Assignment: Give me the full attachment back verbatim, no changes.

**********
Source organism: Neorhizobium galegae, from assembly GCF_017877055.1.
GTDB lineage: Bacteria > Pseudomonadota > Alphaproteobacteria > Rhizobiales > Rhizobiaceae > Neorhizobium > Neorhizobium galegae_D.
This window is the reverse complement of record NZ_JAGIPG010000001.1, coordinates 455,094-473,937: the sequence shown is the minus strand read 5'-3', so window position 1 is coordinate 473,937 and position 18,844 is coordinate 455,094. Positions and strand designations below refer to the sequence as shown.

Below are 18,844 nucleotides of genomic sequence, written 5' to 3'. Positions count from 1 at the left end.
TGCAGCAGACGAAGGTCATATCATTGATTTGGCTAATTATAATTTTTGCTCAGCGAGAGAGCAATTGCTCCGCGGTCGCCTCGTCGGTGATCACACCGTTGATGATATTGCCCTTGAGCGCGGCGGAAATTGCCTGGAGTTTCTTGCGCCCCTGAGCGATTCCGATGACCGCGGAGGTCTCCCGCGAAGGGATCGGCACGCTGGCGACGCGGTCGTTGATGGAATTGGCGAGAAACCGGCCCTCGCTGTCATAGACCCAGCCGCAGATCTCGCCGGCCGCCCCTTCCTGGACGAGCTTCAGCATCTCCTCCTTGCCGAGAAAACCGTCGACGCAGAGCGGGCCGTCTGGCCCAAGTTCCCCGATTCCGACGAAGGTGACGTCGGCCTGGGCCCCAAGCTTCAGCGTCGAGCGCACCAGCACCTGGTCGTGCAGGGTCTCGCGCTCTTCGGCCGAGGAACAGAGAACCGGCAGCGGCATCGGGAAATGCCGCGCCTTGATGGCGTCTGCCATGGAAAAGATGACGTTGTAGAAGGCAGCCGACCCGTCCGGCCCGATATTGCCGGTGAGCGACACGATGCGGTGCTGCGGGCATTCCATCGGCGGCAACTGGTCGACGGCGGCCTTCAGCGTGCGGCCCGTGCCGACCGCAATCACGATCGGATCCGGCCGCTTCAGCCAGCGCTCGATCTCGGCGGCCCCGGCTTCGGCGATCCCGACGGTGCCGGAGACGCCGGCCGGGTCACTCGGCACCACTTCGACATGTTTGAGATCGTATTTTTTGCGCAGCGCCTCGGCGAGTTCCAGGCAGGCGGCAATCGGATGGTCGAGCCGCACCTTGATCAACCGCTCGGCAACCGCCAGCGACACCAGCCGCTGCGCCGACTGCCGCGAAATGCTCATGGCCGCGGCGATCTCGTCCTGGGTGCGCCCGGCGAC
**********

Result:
Source organism: Neorhizobium galegae, from assembly GCF_017877055.1.
GTDB lineage: Bacteria > Pseudomonadota > Alphaproteobacteria > Rhizobiales > Rhizobiaceae > Neorhizobium > Neorhizobium galegae_D.
This window is the reverse complement of record NZ_JAGIPG010000001.1, coordinates 455,094-473,937: the sequence shown is the minus strand read 5'-3', so window position 1 is coordinate 473,937 and position 18,844 is coordinate 455,094. Positions and strand designations below refer to the sequence as shown.

Below are 18,844 nucleotides of genomic sequence, written 5' to 3'. Positions count from 1 at the left end.
TGCAGCAGACGAAGGTCATATCATTGATTTGGCTAATTATAATTTTTGCTCAGCGAGAGAGCAATTGCTCCGCGGTCGCCTCGTCGGTGATCACACCGTTGATGATATTGCCCTTGAGCGCGGCGGAAATTGCCTGGAGTTTCTTGCGCCCCTGAGCGATTCCGATGACCGCGGAGGTCTCCCGCGAAGGGATCGGCACGCTGGCGACGCGGTCGTTGATGGAATTGGCGAGAAACCGGCCCTCGCTGTCATAGACCCAGCCGCAGATCTCGCCGGCCGCCCCTTCCTGGACGAGCTTCAGCATCTCCTCCTTGCCGAGAAAACCGTCGACGCAGAGCGGGCCGTCTGGCCCAAGTTCCCCGATTCCGACGAAGGTGACGTCGGCCTGGGCCCCAAGCTTCAGCGTCGAGCGCACCAGCACCTGGTCGTGCAGGGTCTCGCGCTCTTCGGCCGAGGAACAGAGAACCGGCAGCGGCATCGGGAAATGCCGCGCCTTGATGGCGTCTGCCATGGAAAAGATGACGTTGTAGAAGGCAGCCGACCCGTCCGGCCCGATATTGCCGGTGAGCGACACGATGCGGTGCTGCGGGCATTCCATCGGCGGCAACTGGTCGACGGCGGCCTTCAGCGTGCGGCCCGTGCCGACCGCAATCACGATCGGATCCGGCCGCTTCAGCCAGCGCTCGATCTCGGCGGCCCCGGCTTCGGCGATCCCGACGGTGCCGGAGACGCCGGCCGGGTCACTCGGCACCACTTCGACATGTTTGAGATCGTATTTTTTGCGCAGCGCCTCGGCGAGTTCCAGGCAGGCGGCAATCGGATGGTCGAGCCGCACCTTGATCAACCGCTCGGCAACCGCCAGCGACACCAGCCGCTGCGCCGACTGCCGCGAAATGCTCATGGCCGCGGCGATCTCGTCCTGGGTGCGCCCGGCGAC